Today we’ll look at the StartAt method on the new FirebaseSharp 2.0 library.

The startAt function provides a mechanism to limit sorted query results to values which meet or exceed the provided value. For example – here we’re using the Javascript API to get all the dinosaurs that are at least 3 meters tall:

var ref = new Firebase("");
ref.orderByChild("height").startAt(3).on("child_added", function(snapshot) {

FirebaseSharp 2.0 has the same basic syntax (note: creating the FirebaseApp instance has been removed from this sample and won’t be shown in future posts unless the topic is specifically about the FirebaseApp type).

var sref = app.Child("dinosaurs").OrderByChild("height").StartAt(3).On("child_added",
    (snapshot, child, context) => {

The output is the same.

What’s important to understand about this is how the filters are related.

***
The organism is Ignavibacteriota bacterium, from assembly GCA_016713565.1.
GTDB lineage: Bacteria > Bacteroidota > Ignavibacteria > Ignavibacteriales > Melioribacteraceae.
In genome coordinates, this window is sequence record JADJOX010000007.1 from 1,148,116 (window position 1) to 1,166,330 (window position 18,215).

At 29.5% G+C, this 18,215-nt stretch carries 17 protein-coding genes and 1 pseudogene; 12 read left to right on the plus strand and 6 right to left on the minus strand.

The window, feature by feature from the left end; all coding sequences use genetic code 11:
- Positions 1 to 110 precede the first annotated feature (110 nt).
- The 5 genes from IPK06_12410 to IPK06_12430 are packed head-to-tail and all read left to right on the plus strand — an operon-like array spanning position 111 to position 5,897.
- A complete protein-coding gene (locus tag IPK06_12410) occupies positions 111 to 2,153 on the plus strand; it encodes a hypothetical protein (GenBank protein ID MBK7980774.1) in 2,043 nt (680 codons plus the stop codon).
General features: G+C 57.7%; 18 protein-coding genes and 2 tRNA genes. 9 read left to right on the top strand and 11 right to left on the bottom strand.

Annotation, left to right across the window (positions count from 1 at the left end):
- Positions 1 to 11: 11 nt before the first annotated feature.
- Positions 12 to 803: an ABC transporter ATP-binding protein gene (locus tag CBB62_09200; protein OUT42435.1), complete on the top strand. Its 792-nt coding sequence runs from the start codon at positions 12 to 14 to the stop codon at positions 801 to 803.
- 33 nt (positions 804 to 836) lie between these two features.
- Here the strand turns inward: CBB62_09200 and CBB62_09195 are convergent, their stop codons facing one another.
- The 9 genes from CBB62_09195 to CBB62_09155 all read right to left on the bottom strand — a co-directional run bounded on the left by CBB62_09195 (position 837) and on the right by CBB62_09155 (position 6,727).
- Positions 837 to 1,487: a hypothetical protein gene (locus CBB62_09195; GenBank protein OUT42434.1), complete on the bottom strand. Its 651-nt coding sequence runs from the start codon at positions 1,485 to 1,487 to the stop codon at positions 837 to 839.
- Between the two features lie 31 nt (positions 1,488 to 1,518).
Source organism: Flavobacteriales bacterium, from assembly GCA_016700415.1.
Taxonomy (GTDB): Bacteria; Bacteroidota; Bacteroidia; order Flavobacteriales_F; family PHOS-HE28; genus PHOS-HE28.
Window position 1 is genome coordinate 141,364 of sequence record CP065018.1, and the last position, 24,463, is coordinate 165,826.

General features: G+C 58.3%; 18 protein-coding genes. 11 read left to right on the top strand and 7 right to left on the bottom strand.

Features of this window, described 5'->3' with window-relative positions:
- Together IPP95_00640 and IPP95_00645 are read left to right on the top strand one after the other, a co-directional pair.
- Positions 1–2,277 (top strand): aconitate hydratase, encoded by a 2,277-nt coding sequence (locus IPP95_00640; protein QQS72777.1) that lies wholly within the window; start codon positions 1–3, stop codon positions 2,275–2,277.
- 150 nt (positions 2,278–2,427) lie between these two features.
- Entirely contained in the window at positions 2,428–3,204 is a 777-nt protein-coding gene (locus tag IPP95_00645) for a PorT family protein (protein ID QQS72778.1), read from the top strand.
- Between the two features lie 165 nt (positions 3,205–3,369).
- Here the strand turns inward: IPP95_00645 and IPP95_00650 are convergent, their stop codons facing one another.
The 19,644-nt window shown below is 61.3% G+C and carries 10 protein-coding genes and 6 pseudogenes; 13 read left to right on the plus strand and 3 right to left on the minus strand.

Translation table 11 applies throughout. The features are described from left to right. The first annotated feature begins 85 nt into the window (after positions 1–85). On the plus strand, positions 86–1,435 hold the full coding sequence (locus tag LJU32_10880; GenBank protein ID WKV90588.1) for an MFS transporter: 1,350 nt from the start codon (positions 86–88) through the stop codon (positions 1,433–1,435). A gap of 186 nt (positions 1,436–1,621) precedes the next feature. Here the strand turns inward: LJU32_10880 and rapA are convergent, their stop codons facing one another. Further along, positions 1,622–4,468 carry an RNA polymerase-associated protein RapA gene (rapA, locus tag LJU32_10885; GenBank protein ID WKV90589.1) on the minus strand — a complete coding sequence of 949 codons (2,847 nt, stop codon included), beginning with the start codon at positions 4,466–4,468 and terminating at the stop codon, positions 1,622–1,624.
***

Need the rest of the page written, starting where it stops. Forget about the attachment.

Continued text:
Think about if the dinosaur JSON looked like this:

    'dino1': {
        weight: 200,
        height: 2
    'dino2': {
        weight: 500,
        height: 8
    'dino3': {
        weight: 350,
        height: 4

How does “StartAt(3)” know whether to start at the height of 3 or the weight of 3? Well – we know from the context of the OrderByChild(“height”) that precedes it. When you begin a query you get back an instance of a FirebaseQuery (not a public type). When the query is executed, filters that apply to specific parts of the model (e.g., a child, value, key or priority), set the query context that flows to the filter. When the filter executes it passes the context through (this is necessary so that StartAt and EndAt can be chained, both applying to the same context).

This area is going to have a lot of churn in the next while – but the ideas are coming together and the tests are working.

If you are thinking of doing work in Firebase using C# please let me know. I’d love to get feedback on the API. There are times I think I should make it more “.NET-y” instead of modeling it after the Firebase API …but then I decide to not worry about it for now.